- The complaint was filed by Gauhati High Court advocate Tailendra Nath Das and the police have registered an FIR under Section 153(A) of the Indian Penal Code. The section pertains to promoting enmity among groups on grounds of religion, race, place of birth, residence, language and doing acts prejudicial to maintenance of harmony.
- Mr Das also accused Ms Banerjee of contempt of Supreme Court as the update of the NRC is being done under the direct the supervision of the top court.
- "Bengalis are being threatened with eviction from Assam, being told your name not there on list... Wherever there is BJP in the state, there seems to be a conspiracy to evict other people," Ms Banerjee had said yesterday.
- Today, Saugata Roy from Ms Banerjee's Trinamool Congress repeated her charges in parliament. Raising the issue during zero hour, he called the National Register of Citizens in Assam a "conspiracy to drive out the Bengali population".
- To which Home Minister Rajnath Singh responded by saying nobody will be left out of the citizen's register. "This is a baseless allegation that they are trying to throw someone out. If someone's name has been missed, it will be included in the list," Mr Singh said.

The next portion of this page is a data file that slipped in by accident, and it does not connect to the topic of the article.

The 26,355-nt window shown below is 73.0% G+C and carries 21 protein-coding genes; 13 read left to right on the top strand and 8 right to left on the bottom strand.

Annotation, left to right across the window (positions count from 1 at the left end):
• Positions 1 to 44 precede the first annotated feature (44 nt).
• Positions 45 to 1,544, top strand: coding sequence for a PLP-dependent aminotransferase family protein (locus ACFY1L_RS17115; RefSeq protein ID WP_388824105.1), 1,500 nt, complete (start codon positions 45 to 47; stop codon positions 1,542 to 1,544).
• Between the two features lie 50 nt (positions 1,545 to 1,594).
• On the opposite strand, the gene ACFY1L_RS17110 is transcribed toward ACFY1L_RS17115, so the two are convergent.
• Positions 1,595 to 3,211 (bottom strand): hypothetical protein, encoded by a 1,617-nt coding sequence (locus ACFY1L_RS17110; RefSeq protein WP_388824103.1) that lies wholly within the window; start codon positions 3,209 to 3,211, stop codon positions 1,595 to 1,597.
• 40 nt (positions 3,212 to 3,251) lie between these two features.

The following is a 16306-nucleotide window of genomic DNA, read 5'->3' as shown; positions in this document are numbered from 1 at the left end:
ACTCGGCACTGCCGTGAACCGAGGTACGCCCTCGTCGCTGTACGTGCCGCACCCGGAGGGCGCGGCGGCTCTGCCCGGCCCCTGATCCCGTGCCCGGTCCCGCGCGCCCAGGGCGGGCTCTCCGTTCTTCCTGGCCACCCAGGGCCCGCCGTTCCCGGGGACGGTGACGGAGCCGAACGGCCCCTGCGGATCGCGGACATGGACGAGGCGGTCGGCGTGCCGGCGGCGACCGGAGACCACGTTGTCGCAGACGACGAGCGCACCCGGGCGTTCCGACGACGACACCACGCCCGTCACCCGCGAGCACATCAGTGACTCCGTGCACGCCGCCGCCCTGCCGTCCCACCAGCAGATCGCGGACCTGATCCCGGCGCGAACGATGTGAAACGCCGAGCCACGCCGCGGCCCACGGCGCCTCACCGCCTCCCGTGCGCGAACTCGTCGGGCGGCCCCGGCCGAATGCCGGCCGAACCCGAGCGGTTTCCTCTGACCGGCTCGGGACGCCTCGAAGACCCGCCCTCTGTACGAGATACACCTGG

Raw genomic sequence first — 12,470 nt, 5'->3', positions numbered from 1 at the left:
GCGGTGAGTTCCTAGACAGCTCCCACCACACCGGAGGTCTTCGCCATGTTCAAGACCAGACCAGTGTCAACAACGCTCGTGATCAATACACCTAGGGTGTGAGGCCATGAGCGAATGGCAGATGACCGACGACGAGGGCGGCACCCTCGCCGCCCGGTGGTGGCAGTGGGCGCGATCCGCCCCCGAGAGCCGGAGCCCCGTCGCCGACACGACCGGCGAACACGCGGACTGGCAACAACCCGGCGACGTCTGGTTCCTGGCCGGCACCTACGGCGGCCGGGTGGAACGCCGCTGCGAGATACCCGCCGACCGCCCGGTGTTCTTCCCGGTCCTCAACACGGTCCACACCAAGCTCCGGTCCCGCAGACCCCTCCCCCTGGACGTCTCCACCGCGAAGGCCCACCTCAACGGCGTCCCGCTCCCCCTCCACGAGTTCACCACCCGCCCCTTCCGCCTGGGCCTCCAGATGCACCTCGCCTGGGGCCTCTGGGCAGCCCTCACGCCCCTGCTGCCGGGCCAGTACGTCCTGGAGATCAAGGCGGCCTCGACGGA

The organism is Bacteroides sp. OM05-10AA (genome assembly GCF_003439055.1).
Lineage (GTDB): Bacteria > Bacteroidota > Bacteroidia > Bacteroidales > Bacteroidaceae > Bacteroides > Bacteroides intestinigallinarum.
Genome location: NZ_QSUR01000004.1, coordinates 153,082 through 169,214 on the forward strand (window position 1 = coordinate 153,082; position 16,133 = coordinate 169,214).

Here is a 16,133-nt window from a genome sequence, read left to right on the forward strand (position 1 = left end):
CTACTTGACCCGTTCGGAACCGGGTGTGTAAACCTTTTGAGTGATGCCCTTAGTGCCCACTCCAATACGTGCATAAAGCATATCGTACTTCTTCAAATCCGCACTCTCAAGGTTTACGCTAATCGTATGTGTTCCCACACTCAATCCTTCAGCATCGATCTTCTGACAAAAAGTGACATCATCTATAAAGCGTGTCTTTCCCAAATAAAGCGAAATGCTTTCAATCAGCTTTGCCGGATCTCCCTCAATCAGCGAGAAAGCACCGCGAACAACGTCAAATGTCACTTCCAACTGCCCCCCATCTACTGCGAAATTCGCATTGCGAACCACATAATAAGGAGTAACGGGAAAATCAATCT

- The first draft of the new NRC was published with 1.9 crore names - out of 3.29 crore applicants - at midnight on December 31.
- Included in the list is the self-styled commander-in-chief of the banned United Liberation Front of Asom (ULFA) militant group Paresh Baruah - one of India's most-wanted. Among those not in the list are two parliamentarians - Radheshyam Biswas, a lawmaker from Karimganj and Badruddin Ajmal from Dhubri.
- The union government maintained that there was still time for all other names which are at various stages of verification. According to the Home Ministry, lakhs of documents sent to other states for verification are yet to come back.
- Migrants have long been accused of illegally entering the state from Bangladesh and taking land, causing tensions with local people and sporadic outbreaks of communal violence. The subject has been a hot-button issue that has also influenced the state's politics for decades.
- Anyone living in Assam has been asked to prove that their forebears appeared either in the state's only previous register of citizens, compiled in 1951, or on any electoral roll published before March 1971 to be eligible for citizenship.
With inputs from PTI
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